Doctors at the University of Maryland Medical Centre in the US have announced the world’s first successful transplant of a genetically modified pig’s heart into a human.

They performed the seven-hour transplant on David Bennet, 57, who was living with terminal heart disease and had been deemed ineligible for a human heart transplant. He’s reported to be recovering well and is breathing on his own while connected to a heart-lung machine to help his new heart. Doctors will continue to carefully monitor his recovery and how well his heart is functioning over the next few weeks.

The pig was genetically modified to ‘switch off’ a number of genes that would otherwise have caused the organ to be quickly rejected – a major stumbling block denying some people with chronic heart conditions the chance of a new heart.

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Those who do receive a heart transplant must take a cocktail of immunosuppressant drugs for the rest of their lives to ensure their body doesn’t reject the donated heart, plus other drugs to manage the side effects.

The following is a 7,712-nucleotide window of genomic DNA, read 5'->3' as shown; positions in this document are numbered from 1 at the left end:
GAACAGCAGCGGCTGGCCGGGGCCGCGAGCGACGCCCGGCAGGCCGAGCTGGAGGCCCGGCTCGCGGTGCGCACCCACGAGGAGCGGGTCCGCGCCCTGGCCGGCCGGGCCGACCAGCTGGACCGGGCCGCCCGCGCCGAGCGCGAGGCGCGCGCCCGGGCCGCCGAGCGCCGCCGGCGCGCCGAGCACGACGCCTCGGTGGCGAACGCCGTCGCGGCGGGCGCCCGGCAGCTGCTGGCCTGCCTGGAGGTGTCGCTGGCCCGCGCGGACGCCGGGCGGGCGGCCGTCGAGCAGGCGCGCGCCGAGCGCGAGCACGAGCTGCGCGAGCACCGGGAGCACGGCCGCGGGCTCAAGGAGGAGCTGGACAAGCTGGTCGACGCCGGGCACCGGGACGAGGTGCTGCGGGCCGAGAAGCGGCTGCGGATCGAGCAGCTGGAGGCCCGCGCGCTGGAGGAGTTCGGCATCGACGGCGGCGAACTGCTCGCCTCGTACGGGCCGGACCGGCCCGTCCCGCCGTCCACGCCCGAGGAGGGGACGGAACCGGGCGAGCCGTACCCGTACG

Early days for animal heart transplants

Our Medical Director, Professor Sir Nilesh Samani, said:

“The idea of using non-human hearts for transplantation for heart failure has been around for more than two decades. In this regard, this is a remarkable milestone in this journey, made possible by major advances in genetic engineering to modify the donor pig heart so it is not immediately rejected. However, these are early days, and we need to understand much better the medium- and long-term function and safety of this type of donor heart.”

Our heart transplant pioneers

We have funded research into heart transplantation since the early 1960s, even before the world’s first heart transplant in 1967. BHF-funded researchers were part of the team who performed the UK’s first heart transplant, and we now fund researchers who are finding ways to make transplants possible for more people in need as well as understanding the science behind transplant rejection.